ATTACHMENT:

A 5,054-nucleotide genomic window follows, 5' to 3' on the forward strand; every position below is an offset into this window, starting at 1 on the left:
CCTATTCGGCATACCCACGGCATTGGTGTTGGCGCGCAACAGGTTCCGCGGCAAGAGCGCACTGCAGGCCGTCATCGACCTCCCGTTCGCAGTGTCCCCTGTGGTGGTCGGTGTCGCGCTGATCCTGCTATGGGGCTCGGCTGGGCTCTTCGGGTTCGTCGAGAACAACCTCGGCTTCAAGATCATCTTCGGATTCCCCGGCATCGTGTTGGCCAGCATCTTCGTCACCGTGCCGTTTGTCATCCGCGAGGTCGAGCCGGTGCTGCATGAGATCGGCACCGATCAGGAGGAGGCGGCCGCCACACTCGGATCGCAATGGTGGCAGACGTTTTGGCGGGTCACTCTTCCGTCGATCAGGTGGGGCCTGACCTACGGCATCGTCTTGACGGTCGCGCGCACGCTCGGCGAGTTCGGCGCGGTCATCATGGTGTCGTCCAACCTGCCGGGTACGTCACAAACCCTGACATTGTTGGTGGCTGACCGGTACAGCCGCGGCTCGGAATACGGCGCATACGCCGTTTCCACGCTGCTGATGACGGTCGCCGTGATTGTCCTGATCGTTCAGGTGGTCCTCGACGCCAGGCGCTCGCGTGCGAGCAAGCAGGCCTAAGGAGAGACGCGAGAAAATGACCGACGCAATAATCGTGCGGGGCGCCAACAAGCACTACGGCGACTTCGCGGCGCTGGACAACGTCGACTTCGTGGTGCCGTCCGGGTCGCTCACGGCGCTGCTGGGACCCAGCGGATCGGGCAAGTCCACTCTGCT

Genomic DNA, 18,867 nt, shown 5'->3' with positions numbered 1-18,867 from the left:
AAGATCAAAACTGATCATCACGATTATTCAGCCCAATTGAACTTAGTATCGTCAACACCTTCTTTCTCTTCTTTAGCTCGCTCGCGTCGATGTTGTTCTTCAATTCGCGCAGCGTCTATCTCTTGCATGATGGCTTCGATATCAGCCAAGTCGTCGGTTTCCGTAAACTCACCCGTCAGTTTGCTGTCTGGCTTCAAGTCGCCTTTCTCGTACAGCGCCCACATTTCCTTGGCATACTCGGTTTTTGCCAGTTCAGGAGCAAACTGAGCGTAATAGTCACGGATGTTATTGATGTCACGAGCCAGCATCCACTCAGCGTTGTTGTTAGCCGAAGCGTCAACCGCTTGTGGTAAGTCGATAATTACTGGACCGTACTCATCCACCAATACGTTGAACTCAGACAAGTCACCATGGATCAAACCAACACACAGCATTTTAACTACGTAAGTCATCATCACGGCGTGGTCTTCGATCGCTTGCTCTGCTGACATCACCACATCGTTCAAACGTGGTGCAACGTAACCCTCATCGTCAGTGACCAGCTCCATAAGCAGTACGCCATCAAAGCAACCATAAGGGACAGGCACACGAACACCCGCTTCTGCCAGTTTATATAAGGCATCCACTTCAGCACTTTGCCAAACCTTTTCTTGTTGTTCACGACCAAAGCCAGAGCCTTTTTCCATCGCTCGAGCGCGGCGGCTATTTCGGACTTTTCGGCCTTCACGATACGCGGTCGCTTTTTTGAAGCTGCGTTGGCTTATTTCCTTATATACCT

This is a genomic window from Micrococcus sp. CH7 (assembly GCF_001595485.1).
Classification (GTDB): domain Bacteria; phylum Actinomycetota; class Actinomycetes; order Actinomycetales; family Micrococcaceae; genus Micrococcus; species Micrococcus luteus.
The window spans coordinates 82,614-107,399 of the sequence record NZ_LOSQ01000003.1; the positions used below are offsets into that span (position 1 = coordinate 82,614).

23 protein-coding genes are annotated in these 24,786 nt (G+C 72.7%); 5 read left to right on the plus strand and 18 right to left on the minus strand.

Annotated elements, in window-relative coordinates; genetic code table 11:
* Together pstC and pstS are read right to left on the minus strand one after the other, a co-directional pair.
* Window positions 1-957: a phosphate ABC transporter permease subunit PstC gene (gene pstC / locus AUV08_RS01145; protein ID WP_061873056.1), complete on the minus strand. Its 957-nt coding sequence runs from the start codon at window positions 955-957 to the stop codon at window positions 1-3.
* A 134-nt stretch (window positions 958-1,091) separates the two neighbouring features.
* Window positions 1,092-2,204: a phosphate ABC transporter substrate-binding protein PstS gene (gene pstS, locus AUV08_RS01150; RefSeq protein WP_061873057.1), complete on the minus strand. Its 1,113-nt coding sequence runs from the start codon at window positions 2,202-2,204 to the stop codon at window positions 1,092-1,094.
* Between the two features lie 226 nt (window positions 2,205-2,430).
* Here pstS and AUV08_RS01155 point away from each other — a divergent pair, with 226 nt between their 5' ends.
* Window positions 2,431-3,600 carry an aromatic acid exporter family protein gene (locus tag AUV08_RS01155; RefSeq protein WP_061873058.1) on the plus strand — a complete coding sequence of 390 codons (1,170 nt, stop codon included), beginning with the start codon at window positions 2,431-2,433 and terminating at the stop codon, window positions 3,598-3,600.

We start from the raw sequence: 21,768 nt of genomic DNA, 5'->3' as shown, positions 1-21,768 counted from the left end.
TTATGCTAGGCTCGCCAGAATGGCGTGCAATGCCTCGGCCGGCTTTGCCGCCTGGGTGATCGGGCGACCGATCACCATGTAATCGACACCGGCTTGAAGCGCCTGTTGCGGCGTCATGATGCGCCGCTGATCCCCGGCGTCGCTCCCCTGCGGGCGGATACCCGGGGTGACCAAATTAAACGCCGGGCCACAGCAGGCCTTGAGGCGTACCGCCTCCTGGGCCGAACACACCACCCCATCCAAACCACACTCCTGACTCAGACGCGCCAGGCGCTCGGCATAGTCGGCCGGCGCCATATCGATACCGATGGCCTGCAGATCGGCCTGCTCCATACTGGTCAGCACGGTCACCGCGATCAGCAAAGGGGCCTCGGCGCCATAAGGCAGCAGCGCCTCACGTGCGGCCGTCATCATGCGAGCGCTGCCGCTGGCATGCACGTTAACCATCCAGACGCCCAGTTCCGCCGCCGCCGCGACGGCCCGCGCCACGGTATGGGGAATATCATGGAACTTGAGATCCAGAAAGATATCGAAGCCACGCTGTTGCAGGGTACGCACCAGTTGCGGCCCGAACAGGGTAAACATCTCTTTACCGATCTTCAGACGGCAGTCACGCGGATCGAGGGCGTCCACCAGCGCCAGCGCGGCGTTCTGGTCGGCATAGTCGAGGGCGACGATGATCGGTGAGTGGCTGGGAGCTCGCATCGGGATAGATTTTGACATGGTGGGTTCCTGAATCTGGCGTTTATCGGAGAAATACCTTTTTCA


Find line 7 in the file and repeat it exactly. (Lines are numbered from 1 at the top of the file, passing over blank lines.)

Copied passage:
The window spans coordinates 82,614-107,399 of the sequence record NZ_LOSQ01000003.1; the positions used below are offsets into that span (position 1 = coordinate 82,614).